A SENIOR figure in Scotland's bus industry has hit out at an attempt to gloss over an "outrageous" funding crisis affecting the Scottish Government's free travel scheme.

Ralph Roberts, managing director of McGill's Bus Service, said the £10 million extra announced last week by ministers only went two-thirds of the way to covering the funding gap that emerged as demand outstripped this year's budget for the flagship scheme, which offers unlimited bus travel for disabled passengers and those over 60.

This has resulted in bus companies effectively carrying passengers for free, Mr Roberts claimed, and threatens to put a number of smaller operators out of business.

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In a letter to The Herald today, he hit out at claims made in a Scottish Government press release that the £10m represented additional funding.

"From a bus operator's perspective, this isn't additional money, this is only two-thirds of the money they owe us for free trips that will be made in March of this year anyway," he wrote.

"Had this money not been found, bus operators would not have been paid for any trips made between the 3rd March and the 31st March. An outrage."

He praised Transport Minister Keith Brown for "stepping up" to the challenge when contacted by smaller bus operators.

But he reiterated warnings, first reported by The Herald last week, that a 13% cut in the level of reimbursement to bus firms taking part in the National Concessionary Travel Scheme over the next two years would have an impact on services.

"Bus companies, private ones at least, are not making huge profits, so there is no fat to be trimmed off to absorb this cut. Bus companies are not daft, we have our customers at heart – they are our future, after all – and we will work hard to minimise the impact, but without doubt, change is on its way," Mr Roberts wrote.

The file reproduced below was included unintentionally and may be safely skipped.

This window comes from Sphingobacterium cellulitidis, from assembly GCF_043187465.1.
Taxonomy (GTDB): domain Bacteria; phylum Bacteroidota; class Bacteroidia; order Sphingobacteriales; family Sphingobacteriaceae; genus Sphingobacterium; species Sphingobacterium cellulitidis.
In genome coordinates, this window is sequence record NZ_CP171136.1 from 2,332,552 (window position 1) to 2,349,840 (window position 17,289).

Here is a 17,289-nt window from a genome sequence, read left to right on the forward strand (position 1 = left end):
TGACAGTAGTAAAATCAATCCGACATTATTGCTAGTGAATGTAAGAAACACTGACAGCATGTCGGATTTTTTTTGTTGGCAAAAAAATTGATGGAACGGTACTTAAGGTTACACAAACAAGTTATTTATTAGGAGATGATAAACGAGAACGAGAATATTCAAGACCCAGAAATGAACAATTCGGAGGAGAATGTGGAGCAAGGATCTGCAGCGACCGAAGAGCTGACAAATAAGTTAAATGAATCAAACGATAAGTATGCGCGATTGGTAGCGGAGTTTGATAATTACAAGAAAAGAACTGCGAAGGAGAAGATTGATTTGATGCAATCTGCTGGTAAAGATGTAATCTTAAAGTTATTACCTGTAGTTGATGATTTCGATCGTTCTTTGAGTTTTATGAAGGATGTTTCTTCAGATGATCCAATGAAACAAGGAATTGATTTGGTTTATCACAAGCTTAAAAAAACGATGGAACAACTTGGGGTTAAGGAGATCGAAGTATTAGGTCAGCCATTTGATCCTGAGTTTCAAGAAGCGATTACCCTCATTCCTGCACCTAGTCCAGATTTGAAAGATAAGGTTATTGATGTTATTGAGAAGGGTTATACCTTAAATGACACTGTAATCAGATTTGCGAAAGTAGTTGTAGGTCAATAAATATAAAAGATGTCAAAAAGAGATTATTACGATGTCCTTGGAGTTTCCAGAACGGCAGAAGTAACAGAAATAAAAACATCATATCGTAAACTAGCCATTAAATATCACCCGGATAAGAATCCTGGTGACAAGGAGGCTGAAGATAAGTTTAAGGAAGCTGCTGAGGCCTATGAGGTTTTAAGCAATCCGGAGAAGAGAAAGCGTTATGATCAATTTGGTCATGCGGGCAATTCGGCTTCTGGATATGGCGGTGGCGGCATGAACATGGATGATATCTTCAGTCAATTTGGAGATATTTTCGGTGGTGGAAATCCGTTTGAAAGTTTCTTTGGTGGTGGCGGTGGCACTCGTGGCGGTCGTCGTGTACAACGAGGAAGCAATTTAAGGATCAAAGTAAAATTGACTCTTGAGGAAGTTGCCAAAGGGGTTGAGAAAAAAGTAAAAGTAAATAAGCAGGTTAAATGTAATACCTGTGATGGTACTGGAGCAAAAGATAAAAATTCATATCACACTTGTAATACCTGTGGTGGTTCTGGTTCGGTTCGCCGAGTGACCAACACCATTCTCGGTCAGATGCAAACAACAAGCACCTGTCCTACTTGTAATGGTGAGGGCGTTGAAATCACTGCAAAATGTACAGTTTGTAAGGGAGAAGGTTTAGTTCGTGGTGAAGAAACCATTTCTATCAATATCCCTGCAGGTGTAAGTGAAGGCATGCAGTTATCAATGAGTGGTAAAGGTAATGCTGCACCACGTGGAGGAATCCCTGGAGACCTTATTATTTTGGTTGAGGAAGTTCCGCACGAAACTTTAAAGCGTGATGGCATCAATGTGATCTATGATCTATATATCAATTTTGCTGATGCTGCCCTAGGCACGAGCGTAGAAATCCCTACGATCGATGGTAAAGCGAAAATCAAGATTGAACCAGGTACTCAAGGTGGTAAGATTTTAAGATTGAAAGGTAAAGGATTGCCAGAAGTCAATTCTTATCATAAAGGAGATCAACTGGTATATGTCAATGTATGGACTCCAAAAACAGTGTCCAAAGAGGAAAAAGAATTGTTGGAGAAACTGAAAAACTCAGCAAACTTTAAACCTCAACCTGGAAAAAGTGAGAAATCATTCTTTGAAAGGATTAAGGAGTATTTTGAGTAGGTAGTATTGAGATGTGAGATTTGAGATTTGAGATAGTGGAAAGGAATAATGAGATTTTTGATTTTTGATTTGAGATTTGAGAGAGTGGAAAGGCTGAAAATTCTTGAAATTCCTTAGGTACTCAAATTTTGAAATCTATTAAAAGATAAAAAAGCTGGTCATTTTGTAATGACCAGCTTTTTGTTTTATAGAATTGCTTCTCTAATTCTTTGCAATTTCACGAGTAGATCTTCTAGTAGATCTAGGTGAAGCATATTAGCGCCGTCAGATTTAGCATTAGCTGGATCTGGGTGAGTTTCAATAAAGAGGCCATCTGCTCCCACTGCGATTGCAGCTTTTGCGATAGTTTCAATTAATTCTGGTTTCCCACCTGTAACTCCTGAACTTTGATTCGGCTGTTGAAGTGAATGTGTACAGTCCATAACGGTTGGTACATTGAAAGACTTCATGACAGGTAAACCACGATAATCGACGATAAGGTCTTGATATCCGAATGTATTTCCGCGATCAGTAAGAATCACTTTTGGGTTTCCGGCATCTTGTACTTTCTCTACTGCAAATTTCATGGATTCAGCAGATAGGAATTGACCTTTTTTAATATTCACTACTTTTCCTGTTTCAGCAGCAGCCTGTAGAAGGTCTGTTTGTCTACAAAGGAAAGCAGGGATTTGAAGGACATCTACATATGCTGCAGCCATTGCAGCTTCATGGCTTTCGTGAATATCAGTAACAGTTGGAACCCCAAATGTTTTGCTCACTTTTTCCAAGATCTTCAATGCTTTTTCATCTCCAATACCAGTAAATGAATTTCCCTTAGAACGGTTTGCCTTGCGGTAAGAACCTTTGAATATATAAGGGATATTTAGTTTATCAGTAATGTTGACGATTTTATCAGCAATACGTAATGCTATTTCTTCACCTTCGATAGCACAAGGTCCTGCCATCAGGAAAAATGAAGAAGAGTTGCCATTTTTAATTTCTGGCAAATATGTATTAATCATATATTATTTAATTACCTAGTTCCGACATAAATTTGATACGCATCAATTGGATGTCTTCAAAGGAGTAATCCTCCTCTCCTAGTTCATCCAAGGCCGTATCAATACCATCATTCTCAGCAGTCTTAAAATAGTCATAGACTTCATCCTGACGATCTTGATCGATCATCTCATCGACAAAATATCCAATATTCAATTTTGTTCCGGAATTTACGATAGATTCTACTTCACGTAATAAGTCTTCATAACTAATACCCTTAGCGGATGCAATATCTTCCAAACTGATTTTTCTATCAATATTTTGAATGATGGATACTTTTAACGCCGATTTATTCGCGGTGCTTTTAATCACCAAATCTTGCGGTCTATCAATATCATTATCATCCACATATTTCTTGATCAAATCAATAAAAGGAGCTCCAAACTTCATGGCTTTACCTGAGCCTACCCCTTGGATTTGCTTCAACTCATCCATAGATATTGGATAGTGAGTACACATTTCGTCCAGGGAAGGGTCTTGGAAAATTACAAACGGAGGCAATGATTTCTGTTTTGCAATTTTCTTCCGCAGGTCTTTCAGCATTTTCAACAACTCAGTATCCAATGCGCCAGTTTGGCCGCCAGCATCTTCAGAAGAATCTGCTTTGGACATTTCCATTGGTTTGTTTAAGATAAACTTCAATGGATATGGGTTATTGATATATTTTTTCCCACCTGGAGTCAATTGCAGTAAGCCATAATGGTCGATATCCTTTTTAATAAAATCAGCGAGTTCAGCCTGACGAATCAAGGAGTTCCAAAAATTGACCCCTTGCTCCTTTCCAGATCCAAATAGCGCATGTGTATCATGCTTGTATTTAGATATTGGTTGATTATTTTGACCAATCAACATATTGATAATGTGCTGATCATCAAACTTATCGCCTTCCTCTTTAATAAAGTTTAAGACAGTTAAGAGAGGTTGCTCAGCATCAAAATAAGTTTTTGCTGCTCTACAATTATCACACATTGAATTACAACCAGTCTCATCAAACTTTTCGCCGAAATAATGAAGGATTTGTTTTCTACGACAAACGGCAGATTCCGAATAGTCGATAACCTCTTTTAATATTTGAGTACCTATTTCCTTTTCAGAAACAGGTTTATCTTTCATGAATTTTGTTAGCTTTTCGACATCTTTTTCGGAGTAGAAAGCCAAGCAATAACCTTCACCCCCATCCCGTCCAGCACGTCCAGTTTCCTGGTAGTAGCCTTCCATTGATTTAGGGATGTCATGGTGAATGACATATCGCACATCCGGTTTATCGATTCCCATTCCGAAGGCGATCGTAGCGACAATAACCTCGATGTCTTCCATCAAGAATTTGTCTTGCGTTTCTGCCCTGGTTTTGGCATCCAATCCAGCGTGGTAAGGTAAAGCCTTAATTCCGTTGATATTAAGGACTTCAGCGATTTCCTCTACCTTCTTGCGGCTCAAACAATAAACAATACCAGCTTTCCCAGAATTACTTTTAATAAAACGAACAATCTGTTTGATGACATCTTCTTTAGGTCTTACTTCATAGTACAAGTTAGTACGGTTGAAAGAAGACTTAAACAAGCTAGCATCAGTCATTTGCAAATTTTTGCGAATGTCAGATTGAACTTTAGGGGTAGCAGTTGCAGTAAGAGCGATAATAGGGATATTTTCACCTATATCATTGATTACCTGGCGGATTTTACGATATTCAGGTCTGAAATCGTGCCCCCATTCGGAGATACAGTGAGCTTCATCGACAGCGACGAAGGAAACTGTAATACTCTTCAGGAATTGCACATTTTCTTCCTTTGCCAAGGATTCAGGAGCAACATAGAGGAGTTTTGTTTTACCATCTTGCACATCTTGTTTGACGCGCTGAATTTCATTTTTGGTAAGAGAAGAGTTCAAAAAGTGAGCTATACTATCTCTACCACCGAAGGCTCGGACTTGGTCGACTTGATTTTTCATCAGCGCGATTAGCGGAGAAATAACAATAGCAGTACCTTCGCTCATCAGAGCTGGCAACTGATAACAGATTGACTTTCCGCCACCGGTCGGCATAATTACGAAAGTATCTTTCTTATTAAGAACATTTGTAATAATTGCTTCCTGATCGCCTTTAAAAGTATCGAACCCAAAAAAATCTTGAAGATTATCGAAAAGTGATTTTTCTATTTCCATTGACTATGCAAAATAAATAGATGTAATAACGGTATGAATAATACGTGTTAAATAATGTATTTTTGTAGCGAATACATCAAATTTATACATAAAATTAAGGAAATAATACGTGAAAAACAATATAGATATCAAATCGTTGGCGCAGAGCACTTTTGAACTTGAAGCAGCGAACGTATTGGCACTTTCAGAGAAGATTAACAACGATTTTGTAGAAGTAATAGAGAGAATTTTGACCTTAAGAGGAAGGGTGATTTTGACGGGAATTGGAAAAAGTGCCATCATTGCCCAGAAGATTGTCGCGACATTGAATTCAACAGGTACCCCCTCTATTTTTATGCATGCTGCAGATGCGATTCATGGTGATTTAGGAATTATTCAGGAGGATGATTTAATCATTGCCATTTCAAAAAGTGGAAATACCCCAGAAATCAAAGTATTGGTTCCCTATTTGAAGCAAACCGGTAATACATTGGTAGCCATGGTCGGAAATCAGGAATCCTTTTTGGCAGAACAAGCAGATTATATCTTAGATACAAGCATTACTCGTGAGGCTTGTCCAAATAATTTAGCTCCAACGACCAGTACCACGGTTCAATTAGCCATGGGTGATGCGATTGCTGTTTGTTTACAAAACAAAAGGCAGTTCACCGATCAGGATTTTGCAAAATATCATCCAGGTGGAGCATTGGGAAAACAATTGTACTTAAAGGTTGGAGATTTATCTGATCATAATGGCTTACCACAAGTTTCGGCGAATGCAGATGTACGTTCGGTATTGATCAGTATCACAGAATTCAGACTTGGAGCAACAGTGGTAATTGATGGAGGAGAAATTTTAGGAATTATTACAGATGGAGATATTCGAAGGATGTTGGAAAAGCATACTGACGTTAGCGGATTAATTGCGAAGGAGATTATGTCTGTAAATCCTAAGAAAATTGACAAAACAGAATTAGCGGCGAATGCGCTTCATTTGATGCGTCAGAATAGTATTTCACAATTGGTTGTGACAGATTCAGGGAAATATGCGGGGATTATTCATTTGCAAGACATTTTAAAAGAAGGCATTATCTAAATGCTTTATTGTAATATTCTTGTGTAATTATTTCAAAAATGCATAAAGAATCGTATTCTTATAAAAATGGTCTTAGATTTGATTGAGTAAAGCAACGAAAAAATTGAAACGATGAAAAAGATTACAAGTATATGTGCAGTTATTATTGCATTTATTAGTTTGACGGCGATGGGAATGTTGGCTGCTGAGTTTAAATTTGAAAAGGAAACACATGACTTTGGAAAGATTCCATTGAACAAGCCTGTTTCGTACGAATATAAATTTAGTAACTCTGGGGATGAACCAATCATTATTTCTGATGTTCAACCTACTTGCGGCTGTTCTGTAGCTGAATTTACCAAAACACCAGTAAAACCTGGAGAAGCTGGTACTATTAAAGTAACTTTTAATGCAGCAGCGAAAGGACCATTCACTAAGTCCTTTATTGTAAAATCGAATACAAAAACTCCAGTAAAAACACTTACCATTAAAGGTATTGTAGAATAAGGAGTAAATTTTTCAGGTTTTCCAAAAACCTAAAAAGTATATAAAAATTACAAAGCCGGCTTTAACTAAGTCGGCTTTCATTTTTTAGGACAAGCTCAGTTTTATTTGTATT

The comments reflect a wider frustration in the bus industry that, because funding for concessionary travel is capped by the Scottish Government, operators effectively have to carry passengers without any reimbursement once the money runs out.

The overspend last year was between £7m and £9m and was expected to be between £13m and £15m this year before the additional funding was announced last week.

More than 1.2 million people hold National Entitlement Cards, which enable them to travel anywhere in Scotland on registered bus services for free. They were introduced in 2006 in place of a patchwork of local schemes, and later expanded to include war veterans.

However, a number of official reports have warned Scotland's ageing population is making the scheme unsustainable. Audit Scotland warned in 2010 that its cost could exceed £500m unless steps were taken to restrict access.

A Scottish Government spokesman said: "We welcome Mr Roberts's comments, which reflect the Scottish Government's determination to agree a deal which ensures both passenger and operators' interests are met.

"There will be transitional aid of £10m this March, we will maintain the budget next year and then increase it by about £5m in 2014/15 – in total £15m more than current budget plans for the three years 2012/13 to 2014/15.

"Our focus has been to offer a fair deal, phasing in changes and providing extra money in order to ensure the Concessionary Fares Scheme is sustainable and continues to bring all of the benefits that free travel brings to over-60s and people with disabilities."